05/18/2017 at 04:57 •
This pull request sums up several months of occasional planning & research work. The projects listed are projects that interest me; projects that I intend to build and/or contribute to in the future. Given present time constraints, I've simply chosen to compile notes about each project in the repo with the hope that others might find the reference material useful -- and that I can reference that material when I'm ready to do some serious building again.
The general idea of the repository is to provide a common electrical specification for maker-friendly projects. Adding known modular projects into the mix helps provide some extra inspiration. Modules & modular project reference materials are expected to be the complete scope of the repository.
More to come!
07/18/2016 at 04:52 •
Just finished up editing module ideas I've been dwelling on since February. Since the specification is now fairly stable, the focus now is: what can be built? Many big custom builds are just that: big & custom. Once demoed... they may be purposefully destroyed or fall into disrepair. With a basic open spec, modular parts of a big build can be salvaged & saved for later. Most of the ideas in this latest proposal are bigger ideas -- broken up. I'm looking forward to building a bunch of these. Since I do not (nor will ever have) the time to build all the things, I have included many references to other components & in some cases, other projects.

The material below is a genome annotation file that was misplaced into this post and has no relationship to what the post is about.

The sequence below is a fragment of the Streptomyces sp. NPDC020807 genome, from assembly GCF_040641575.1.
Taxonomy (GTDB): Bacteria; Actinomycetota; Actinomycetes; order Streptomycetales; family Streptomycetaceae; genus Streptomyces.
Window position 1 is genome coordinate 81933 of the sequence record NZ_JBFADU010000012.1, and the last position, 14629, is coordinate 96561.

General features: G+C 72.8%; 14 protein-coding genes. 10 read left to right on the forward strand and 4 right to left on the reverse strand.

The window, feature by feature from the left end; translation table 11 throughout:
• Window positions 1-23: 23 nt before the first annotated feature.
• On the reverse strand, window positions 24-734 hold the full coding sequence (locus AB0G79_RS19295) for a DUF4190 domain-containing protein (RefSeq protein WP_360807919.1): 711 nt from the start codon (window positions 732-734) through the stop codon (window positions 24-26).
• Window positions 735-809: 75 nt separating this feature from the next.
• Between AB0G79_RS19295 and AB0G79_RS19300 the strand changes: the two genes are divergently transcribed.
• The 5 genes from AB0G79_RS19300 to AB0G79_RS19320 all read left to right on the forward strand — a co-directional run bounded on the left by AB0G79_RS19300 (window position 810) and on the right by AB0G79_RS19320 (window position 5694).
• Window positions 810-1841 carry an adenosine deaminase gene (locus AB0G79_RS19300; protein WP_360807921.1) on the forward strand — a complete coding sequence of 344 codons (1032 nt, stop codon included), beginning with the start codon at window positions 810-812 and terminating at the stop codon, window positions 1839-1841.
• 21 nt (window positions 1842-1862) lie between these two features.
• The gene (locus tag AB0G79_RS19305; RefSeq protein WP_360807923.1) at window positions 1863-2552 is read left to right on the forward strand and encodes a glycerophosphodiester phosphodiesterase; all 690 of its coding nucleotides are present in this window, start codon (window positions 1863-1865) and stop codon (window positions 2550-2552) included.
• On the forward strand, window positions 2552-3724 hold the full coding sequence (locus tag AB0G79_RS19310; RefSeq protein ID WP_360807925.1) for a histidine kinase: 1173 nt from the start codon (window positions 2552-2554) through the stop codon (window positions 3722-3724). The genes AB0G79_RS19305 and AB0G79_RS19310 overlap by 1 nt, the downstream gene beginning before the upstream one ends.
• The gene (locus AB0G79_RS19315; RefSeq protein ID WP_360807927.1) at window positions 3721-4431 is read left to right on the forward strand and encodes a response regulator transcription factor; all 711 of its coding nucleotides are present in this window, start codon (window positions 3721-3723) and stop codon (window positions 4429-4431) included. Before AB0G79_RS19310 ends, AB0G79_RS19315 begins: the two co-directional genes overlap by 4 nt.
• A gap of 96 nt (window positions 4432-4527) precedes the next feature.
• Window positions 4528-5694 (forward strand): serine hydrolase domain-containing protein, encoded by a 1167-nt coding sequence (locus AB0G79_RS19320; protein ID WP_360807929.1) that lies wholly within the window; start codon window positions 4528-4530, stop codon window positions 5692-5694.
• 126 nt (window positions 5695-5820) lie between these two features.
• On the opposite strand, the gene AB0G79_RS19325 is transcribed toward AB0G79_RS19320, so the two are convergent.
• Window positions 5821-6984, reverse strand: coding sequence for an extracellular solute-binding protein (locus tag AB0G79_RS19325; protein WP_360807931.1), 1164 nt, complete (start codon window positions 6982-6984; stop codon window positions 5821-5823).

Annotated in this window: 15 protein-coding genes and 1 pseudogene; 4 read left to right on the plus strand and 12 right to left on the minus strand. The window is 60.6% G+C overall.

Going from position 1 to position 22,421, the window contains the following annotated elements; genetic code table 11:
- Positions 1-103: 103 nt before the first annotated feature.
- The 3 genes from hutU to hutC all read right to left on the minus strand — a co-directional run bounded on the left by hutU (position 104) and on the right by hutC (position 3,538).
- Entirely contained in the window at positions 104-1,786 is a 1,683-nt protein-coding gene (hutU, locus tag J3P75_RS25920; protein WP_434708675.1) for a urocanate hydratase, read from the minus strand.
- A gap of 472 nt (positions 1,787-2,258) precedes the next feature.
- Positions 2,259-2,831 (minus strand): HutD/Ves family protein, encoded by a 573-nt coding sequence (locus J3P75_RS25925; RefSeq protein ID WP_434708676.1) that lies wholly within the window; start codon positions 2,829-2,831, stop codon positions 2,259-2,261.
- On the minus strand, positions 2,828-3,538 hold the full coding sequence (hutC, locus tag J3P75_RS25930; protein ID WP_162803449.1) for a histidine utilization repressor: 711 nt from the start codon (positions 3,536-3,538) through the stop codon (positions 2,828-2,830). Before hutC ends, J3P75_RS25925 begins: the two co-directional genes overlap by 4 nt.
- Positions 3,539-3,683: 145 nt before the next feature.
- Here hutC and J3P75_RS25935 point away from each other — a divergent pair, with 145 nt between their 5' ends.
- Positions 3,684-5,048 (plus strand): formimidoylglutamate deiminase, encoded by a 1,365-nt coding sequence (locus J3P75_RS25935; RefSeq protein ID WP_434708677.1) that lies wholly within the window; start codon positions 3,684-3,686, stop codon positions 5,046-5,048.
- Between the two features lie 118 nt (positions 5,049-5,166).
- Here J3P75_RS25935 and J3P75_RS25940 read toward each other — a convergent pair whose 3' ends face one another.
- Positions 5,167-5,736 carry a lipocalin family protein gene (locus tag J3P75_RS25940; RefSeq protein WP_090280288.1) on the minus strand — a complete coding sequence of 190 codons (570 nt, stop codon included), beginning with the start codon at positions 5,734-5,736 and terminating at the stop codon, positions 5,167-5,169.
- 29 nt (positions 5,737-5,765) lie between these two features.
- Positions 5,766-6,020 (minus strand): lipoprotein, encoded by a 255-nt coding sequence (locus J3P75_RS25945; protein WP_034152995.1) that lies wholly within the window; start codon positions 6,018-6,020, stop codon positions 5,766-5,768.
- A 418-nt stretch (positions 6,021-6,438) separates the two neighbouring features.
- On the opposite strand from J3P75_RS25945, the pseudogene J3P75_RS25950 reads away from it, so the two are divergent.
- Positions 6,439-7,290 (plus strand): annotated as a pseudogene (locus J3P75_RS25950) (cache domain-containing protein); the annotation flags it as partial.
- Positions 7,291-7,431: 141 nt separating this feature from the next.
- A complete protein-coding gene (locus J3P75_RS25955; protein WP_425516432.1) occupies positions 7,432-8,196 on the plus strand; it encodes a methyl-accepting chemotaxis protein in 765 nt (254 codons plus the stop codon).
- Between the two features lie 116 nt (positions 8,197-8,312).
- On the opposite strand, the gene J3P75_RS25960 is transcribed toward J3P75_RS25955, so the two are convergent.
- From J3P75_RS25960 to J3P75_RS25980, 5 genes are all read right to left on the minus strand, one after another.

08/17/2015 at 06:57 •
After the Maker Fair 2015 revisions were adopted, I went back to work updating a bunch of Retro Modules which were no longer in compliance. This is one of the reasons I'm striving toward a stable pin specification in short order. It is not fun looking at a box full of no-longer-compliant modules. I've had to sift through existing modules to find the few which were not affected by the spec revisions. Thankfully, I am gaining momentum again.
When I built out the hardware for my 'Christmas Truck' project, I used the Retro Modules spec extensively. Those modules will need slight updates now, but even the basic modularity of the install proved useful. I recently traded my truck in for another, and the uninstall process was a breeze. That is -- everything except some of the oldest modifications I made to the truck. The 2012 Tacoma features a LCD screen in the rear-view mirror. It, at times, displays composite video from the stock rear-view camera. I wanted a way to send my own video to the mirror without making a big mess of the mirror housing. I was able to locate the video cable & make a splice quite some time ago. To undo this splice, I had to break out the soldering iron & solder the short segment of wire back together. If I decide to do a similar modification today, I would make it easy to remove any mods. How? I would add connectors (blade, etc) which allow the stock cable to be reconnected to itself with ease. This can increase the cost of the mod, but not by much.